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Do the hustle

Life
People

Do the hustle

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Toronto drag queen Tynomi Banks has big shows, big goals and big shoes

The crowd at Woody’s congregates in front of the stage as a pair of size 16 women’s heels makes its way into the spotlight. Everyone seems pleased to hear the opening notes of Beyoncé’s “Suga Mama,” and after the fiercest hair flip I’ve ever seen, Tynomi Banks begins her performance. While waiting to speak with the night’s star after her show, I overhear a female fan yell, “You’re beautiful,” to which Banks replies, “So are you, lover.”

Underneath the flawless hair and makeup is the equally fabulous Sheldon McIntosh, a self-proclaimed hustler who recalls being dragged into the scene by a friend who thought he was a talented dancer. Even with 10 years of dance experience, he says, drag was unlike anything he had ever done. “I love performing, but drag is a different type of performing. It’s hard,” he says. “You’re being another person for the night.”

McIntosh remembers sneaking away from his dorm at Durham College, before he was out of the closet, to drive to Toronto with a friend to see his first drag show, at It nightclub. He was instantly hooked and started going every weekend, drawing inspiration from such queens as Sofonda Cox, Nicolette Brown and Heaven Lee Hytes.

McIntosh moved to Toronto to pursue event planning, but shortly after his move, Miss Conception referred him to Woody’s, where he danced to Richgirl’s “He Ain’t Wit Me Now” for his debut performance.

Of McIntosh’s list of necessary traits every drag queen should have, he emphasizes makeup skills as most important. He says he is always developing and practising the techniques he learned in a three-week tutorial taught by Nicolette Brown at the start of his career.

When asked what it was like to see his fully made-up face for the first time, he says, “You feel power and strength. You feel beautiful. I wondered, ‘Is this me?’ ‘Is this my face?’” McIntosh says that from then on, he feels a different kind of respect for women and hopes to be an inspiration to his female fans. In addition to teaching him how to apply makeup, Brown was also the queen who helped him decide on his stage name.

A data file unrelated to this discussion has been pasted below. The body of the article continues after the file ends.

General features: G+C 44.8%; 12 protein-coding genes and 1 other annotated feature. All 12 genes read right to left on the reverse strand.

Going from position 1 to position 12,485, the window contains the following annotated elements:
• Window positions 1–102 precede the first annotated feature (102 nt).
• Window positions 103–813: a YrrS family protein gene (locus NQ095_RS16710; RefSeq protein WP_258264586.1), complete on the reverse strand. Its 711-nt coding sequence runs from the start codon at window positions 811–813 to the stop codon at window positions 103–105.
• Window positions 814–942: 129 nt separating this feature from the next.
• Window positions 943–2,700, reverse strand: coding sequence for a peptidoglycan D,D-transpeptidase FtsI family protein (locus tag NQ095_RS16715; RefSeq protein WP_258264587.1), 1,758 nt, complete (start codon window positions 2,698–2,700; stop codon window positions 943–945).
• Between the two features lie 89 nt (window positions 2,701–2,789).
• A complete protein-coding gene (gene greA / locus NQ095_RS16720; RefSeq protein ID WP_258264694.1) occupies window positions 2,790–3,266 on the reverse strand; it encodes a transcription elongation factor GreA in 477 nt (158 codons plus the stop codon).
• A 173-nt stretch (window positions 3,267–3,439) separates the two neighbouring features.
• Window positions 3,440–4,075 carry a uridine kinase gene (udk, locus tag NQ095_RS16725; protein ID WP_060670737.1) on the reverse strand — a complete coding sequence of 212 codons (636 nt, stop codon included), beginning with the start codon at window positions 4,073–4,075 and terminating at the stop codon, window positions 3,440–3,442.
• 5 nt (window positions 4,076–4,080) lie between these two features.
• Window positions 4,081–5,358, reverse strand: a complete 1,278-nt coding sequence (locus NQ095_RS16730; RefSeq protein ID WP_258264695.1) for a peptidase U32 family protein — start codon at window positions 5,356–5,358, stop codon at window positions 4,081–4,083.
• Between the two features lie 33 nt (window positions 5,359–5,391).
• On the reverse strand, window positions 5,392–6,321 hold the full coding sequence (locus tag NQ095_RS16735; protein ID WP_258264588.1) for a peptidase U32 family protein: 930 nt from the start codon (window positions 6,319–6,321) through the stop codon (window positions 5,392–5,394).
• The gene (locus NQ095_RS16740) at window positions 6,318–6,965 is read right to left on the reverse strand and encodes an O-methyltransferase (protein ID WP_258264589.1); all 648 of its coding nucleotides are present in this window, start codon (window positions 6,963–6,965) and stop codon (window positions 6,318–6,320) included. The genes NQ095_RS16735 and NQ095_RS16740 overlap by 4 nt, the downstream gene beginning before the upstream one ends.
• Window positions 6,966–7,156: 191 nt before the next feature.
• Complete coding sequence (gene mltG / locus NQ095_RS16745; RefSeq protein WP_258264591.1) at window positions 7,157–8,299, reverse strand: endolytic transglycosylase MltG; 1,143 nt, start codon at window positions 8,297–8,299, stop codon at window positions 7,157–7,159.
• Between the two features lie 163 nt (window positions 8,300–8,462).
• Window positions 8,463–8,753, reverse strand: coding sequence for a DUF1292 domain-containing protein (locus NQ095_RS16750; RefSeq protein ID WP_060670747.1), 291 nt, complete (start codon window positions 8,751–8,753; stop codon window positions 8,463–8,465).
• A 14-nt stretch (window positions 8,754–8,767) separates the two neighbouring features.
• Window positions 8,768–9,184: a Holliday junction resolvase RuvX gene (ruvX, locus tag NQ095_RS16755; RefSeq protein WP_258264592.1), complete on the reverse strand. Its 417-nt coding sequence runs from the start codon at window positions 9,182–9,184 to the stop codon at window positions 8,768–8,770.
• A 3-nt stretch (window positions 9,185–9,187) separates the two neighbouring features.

While Banks can draw a crowd to the Woody’s stage for a live performance, she has also proven she’s not afraid of the camera. She has been featured in a fashion video called “Click/Drag” for Perfecto magazine and on an episode of Degrassi: The Next Generation.

McIntosh has seen similar success in his dance career outside the drag scene. Last June, he spent a week in Mexico City filming Metric’s “Lost Kitten” music video, in which he played the starring role.

He attributes his achievements to a combination of meeting the right people at the right time and hard work. “A little bit of hustle gets you a long way,” he says. “Competition is good. It makes you wake the fuck up.”

However, his career in the drag world hasn’t always been glamorous fashion videos and trips to Mexico. After three years of performing as Tynomi Banks, McIntosh contemplated giving up his role as a queen because of its effect on his personal life. “I went through a year of doubting myself because a relationship went downhill. He wanted Sheldon, but he couldn’t accept Tynomi.”

A career as a Toronto drag queen can also be a financial challenge, as most queens do not make stable incomes from being paid per show. McIntosh, who has a day job at a restaurant, wishes Toronto’s gay scene were more financially supportive. As a result, he keeps busy by performing at private parties and high-profile events. He also makes monthly visits to Montreal, where compensation for queens is better, owing to a more active drag scene.

Regardless of the obstacles, it has been six years since McIntosh’s debut as Tynomi Banks, and he has ambitious plans for the future. “I want to be famous in the drag world. I want to prove there’s talent in Toronto,” he says. “Tynomi could travel the world.”

His early career was aided by people who were already established in the scene, so when asked for tips for aspiring queens, McIntosh says, “Keep on working, because you’re only as good as your next show.”